>
> right ... it's the center of your sweetspot if you use hyperbolicTf, you use the value that makes sense
> for your data.
>
> : I also note that the JavaDoc says that the default tf_hyper_base ("the
> : base value to be used in the exponential for the hyperbolic function ")
> : value is e. But checking the code the default is actually 1.3 (less than
> : half e). Should I file a doc bug?
>
> I'll fix that (if i remember correctly, "e" is the canonical value typically used in doing hyperbolics for
> some reason, but for tf purposes made for a curve thta was too steep to be generally useful by
> default so we changed it as soon as it was committed) ... thanks for pointing out the doc mistake.
>
>
> -Hoss
>
> ---------------------------------------------------------------------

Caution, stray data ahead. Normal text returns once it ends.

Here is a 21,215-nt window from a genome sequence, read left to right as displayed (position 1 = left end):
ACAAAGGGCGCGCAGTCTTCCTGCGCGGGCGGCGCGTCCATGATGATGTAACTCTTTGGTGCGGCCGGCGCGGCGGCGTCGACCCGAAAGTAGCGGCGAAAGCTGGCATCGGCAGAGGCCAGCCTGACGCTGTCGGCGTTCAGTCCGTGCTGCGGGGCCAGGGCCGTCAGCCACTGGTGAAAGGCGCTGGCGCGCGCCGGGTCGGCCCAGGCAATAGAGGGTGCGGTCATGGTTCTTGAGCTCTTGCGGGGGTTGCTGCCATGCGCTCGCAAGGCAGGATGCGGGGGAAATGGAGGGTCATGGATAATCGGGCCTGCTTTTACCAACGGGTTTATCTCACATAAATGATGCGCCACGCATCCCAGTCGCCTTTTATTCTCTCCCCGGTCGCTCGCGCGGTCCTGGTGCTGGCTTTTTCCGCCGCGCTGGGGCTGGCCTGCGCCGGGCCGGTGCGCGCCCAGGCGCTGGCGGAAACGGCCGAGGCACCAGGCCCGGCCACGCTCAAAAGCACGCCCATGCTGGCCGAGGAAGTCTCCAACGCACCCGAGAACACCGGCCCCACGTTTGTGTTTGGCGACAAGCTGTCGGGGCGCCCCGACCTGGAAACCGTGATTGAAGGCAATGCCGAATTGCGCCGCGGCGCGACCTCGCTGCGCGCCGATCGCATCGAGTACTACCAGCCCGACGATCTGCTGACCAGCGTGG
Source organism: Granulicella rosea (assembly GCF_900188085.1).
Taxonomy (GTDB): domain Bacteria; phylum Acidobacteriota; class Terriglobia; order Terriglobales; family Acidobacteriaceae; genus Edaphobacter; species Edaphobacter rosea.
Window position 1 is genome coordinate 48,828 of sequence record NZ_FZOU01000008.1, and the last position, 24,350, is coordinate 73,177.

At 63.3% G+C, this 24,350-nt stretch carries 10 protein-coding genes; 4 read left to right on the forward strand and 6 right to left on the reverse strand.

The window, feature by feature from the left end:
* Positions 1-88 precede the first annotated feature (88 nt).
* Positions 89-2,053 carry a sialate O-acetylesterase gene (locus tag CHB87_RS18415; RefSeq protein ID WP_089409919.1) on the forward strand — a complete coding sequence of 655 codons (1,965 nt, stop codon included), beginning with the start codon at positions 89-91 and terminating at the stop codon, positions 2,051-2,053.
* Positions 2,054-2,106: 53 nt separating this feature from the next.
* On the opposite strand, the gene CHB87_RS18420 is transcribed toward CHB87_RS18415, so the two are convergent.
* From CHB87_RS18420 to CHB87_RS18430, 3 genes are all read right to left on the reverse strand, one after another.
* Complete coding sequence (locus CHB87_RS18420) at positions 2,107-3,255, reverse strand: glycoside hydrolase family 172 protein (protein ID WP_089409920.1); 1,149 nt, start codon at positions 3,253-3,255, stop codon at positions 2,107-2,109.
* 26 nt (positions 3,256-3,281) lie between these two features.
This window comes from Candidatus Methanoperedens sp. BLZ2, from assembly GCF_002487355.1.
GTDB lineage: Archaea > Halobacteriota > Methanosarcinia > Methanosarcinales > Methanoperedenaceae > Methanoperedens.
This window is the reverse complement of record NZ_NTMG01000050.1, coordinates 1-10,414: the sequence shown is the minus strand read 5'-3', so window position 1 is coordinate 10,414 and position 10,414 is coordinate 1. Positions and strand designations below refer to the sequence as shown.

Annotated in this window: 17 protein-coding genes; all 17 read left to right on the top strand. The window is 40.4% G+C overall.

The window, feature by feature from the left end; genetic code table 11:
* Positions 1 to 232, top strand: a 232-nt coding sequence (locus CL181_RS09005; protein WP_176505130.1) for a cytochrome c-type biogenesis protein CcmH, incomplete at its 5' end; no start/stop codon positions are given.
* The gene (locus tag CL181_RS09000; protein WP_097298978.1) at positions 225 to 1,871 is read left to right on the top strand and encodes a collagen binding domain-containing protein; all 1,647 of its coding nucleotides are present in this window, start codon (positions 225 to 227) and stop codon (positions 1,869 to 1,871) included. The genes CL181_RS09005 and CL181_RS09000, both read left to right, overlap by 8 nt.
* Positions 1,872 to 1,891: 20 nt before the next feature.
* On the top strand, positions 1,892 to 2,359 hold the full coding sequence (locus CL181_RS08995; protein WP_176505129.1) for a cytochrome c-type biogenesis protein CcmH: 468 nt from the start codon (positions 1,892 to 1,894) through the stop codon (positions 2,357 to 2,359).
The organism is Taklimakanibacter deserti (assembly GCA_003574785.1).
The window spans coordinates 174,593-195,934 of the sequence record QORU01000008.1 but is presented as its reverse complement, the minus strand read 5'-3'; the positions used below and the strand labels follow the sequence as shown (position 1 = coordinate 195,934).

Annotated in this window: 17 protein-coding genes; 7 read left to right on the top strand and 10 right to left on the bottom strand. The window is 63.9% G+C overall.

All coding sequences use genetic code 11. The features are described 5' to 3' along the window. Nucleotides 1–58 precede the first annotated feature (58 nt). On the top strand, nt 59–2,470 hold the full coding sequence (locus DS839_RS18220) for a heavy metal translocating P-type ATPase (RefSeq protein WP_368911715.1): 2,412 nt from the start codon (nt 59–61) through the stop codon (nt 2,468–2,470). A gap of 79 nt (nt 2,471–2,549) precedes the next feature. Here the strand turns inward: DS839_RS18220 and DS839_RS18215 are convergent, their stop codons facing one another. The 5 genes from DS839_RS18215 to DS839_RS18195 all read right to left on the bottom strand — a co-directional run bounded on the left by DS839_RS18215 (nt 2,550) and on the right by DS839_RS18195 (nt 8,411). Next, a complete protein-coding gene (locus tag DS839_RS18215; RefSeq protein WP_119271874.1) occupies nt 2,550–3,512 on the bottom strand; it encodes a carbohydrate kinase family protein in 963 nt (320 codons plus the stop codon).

> To unsubscribe, e-mail: java-user-unsubscribe [at] lucene
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hossman_lucene at fucit

Mar 5, 2012, 11:26 AM

Post #9 of 15 (651 views)
Permalink
RE: SweetSpotSimilarity [In reply to]

: very small to occasionally very large. It also might be the case that
: cover letters and e-mails while short might not be really something to
: heavily discount. The lower discount range can be ignored by setting
: the min of any sweet spot to 1. Then one starts to wonder if there is
: really is any level area.

I would definitley not suggest using SSS for fields like legal brief text
or emails where there is huge variability in the length of the content --
i can't think of any context where a "short" email is definitively
better/worse then a "long" email. more traditional TF/IDF seems like it
would make more sense there.

: When I get that deep in the code the issue is not simply the shape of
: the equation, but issues like how tweaking any parameters effects the
: overall document scores. For example, consider the comments about
: "steepness" related to length norm. It talks (some) mathematics of the
: equation, but until one spends some time with that equation and
: understanding where they all fit together, I doubt it jumps out at most
: folks what large or smaller values mean for terms and resulting document
: scores.
: